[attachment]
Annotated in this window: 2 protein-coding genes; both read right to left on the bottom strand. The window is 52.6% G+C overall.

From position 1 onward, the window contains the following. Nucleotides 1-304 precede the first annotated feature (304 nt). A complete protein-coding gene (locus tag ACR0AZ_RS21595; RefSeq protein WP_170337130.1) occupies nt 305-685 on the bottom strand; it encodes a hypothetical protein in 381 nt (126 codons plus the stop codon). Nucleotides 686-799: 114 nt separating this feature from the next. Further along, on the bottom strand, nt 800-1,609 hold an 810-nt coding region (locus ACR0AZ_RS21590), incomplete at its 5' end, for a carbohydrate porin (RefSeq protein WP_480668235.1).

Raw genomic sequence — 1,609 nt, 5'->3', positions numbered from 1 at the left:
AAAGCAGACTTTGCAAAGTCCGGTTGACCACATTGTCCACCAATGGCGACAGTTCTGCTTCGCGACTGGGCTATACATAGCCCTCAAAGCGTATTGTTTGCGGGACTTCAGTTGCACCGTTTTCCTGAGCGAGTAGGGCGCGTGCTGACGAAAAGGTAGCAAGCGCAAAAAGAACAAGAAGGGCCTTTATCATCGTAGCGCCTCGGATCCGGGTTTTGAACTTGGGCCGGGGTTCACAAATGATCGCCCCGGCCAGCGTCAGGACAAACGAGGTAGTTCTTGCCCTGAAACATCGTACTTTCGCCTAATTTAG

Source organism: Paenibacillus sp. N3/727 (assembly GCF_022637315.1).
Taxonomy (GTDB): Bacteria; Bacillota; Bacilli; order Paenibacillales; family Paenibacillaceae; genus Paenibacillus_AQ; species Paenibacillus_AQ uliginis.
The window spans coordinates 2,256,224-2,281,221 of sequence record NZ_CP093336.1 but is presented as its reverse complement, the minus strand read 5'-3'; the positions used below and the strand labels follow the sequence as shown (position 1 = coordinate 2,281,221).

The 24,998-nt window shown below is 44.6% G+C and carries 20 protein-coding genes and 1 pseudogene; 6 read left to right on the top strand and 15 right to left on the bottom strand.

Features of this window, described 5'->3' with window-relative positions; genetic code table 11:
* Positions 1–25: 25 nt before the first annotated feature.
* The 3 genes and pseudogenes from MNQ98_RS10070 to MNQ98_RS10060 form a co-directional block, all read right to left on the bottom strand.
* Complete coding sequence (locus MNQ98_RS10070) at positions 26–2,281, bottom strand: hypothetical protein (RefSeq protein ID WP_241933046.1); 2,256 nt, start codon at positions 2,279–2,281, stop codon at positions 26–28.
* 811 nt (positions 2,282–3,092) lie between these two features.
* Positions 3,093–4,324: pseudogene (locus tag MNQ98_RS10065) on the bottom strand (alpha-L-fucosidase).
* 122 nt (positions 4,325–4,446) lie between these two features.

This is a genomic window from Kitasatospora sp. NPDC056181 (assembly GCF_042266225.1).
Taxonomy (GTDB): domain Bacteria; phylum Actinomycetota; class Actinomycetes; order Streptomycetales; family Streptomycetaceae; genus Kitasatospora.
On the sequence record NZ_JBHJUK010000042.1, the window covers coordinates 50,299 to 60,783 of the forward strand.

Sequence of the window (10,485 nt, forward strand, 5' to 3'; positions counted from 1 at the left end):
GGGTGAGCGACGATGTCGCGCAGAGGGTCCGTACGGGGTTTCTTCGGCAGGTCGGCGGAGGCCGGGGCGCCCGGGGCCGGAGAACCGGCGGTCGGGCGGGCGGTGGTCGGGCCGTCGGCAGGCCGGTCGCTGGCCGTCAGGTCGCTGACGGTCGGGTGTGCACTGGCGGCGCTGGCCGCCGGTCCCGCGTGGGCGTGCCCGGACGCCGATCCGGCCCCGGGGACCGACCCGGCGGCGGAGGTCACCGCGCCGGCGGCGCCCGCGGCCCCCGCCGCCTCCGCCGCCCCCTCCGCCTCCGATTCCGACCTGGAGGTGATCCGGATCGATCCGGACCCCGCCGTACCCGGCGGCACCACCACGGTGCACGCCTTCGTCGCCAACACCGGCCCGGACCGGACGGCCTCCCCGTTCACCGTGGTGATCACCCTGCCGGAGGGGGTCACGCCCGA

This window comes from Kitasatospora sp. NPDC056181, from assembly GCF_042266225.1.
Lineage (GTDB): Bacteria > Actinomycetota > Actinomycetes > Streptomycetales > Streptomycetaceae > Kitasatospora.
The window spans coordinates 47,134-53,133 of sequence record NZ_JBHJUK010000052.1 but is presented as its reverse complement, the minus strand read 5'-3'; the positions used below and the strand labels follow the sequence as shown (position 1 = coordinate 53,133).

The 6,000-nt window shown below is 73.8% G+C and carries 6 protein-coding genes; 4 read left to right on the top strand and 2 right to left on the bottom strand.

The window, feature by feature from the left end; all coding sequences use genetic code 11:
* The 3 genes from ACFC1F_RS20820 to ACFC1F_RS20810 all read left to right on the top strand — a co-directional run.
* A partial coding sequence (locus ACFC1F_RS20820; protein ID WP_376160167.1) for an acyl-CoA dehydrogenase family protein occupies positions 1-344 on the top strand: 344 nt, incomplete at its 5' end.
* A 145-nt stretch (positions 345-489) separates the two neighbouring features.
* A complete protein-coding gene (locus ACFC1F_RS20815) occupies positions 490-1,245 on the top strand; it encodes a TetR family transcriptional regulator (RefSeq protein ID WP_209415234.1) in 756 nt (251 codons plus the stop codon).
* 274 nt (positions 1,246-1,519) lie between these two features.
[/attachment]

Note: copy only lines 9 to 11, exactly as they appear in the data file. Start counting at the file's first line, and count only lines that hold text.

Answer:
Features of this window, described 5'->3' with window-relative positions; genetic code table 11:
* Positions 1–25: 25 nt before the first annotated feature.
* The 3 genes and pseudogenes from MNQ98_RS10070 to MNQ98_RS10060 form a co-directional block, all read right to left on the bottom strand.